Although the name is similar, a living will has nothing to do with your property. In California, a living will is more appropriately called an advance health care directive. These documents give you and your loved ones peace of mind if you cannot make medical decisions.
California's living will laws allow you to designate a friend, family member, or other individual to make decisions about life-prolonging medical treatment if you are unable to tell the doctors what you want. If you do not want treatment that will prolong an irreversible condition, your designated agent can speak on your behalf based on what you stated in your living will.
For routine medical care, if you are unable to express your wishes, you need a durable power of attorney. Durable powers of attorney (POA) let you name another person to act as your agent and make decisions on your behalf. You can limit the powers of attorney. For instance, a financial power of attorney can only decide financial matters. A medical power of attorney can make medical decisions when you are unable to do so.
Whenever you want to revoke a durable power of attorney, you simply tell your doctor you want to end it.
What About Death With Dignity Laws?
The California End of Life Law has undergone some changes since the first End of Life law was passed in 2015 and repealed two years later. The current law, CA Health & Safety Code section 443 - 443.22, is unrelated to the California probate code.
The End of Life law involves a decision made by a terminally ill individual during the last days or hours of life and is not relevant to estate planning issues.
Updating Your Estate Plan
Once you write a will, trust, or living will, keep it up to date. Any changes to your will must follow the same legal requirements as the original. People sometimes think crossing out a beneficiary or a bequest and writing in a new one is fine as long as they initial and date it. This is incorrect. Estate planning services should explain this to you, but be sure you ask an attorney.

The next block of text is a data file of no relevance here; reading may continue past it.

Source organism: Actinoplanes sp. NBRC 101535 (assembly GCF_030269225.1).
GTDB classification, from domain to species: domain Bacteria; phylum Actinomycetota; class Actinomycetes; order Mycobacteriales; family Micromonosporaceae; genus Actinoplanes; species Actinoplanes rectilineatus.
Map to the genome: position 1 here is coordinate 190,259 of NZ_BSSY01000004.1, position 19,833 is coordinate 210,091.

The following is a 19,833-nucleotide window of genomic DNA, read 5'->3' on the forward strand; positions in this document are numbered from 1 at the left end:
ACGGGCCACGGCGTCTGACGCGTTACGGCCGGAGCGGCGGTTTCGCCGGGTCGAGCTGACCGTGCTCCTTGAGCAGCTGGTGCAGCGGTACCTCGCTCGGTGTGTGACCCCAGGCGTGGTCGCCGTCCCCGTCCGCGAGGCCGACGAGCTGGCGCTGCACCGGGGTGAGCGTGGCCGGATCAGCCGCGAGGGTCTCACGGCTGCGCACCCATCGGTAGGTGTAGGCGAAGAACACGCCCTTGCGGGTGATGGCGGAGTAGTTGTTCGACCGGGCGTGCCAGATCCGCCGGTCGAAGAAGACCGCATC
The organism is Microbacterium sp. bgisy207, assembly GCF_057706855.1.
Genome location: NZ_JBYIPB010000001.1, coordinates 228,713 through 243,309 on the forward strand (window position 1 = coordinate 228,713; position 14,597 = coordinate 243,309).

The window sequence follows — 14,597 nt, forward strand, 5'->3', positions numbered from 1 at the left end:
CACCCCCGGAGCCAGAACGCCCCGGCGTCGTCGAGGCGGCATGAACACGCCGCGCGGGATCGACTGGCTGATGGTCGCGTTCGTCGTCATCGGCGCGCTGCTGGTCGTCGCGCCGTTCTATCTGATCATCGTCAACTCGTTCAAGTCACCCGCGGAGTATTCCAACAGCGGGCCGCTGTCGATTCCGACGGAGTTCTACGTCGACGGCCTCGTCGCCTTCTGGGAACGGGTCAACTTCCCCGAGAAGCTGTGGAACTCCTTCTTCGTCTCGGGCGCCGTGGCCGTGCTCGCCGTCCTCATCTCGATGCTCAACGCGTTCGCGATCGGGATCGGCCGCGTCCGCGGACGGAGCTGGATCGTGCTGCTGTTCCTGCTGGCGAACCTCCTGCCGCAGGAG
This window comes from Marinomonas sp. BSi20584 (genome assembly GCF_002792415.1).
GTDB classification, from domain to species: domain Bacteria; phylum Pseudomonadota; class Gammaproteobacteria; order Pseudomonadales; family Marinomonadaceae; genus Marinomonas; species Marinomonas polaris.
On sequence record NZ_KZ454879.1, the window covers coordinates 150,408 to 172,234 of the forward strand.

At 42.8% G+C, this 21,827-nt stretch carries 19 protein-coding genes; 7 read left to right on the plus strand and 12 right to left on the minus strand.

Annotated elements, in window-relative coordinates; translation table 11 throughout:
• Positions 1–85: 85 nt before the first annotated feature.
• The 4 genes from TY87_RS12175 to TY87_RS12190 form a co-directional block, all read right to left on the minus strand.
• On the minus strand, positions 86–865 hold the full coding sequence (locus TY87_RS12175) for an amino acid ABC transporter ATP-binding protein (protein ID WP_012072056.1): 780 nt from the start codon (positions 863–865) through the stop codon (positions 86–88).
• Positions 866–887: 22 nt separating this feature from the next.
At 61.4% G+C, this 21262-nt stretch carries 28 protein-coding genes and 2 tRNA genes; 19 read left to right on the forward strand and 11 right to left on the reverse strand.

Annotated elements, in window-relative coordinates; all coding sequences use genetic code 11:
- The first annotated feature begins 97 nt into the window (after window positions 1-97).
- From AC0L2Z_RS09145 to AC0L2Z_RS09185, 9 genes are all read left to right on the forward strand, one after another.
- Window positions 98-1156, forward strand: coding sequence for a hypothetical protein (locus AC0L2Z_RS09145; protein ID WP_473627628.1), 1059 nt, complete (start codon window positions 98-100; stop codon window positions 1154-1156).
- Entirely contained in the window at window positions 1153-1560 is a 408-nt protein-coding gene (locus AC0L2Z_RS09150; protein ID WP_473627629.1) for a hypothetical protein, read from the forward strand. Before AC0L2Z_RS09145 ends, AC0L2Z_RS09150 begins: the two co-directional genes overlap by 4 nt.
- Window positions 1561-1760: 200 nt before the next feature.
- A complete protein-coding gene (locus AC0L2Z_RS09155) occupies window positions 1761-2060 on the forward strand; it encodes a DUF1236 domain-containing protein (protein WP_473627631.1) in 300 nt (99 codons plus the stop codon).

If you and a spouse write a will together and get divorced, California probate law revokes all inheritances each spouse would have received from the other. However, this is not the end of the matter. Case law may grant your former spouse things like your life insurance policy, retirement account, and similar financial property unless you have a new will. Following a divorce, you should see an attorney to revoke your first will and write a new will.
You should update your trust the same way. You need a successor trustee in case your designated trustee is unable to serve or predeceases you. It's a good idea to review your trust administration periodically and ask your trustees if they're still willing and able to serve. Keep addresses and contact information current.
Today Is a Good Time To Plan for Tomorrow
Californians don't want to think about their last days any more than other Americans. Leaving your family without letting them know your wishes is never a good idea. If you become ill or incapacitated and cannot let them know what you want in your final days, they won't be able to help you, even if they know what you want. State law requires legal documents, and the courts are reluctant to intervene.
Take time to find a probate attorney near you, and spend some time writing out a will, trust, and/or advance medical directive. Give yourself and your relatives some peace of mind.
Learn About California Estate Planning Laws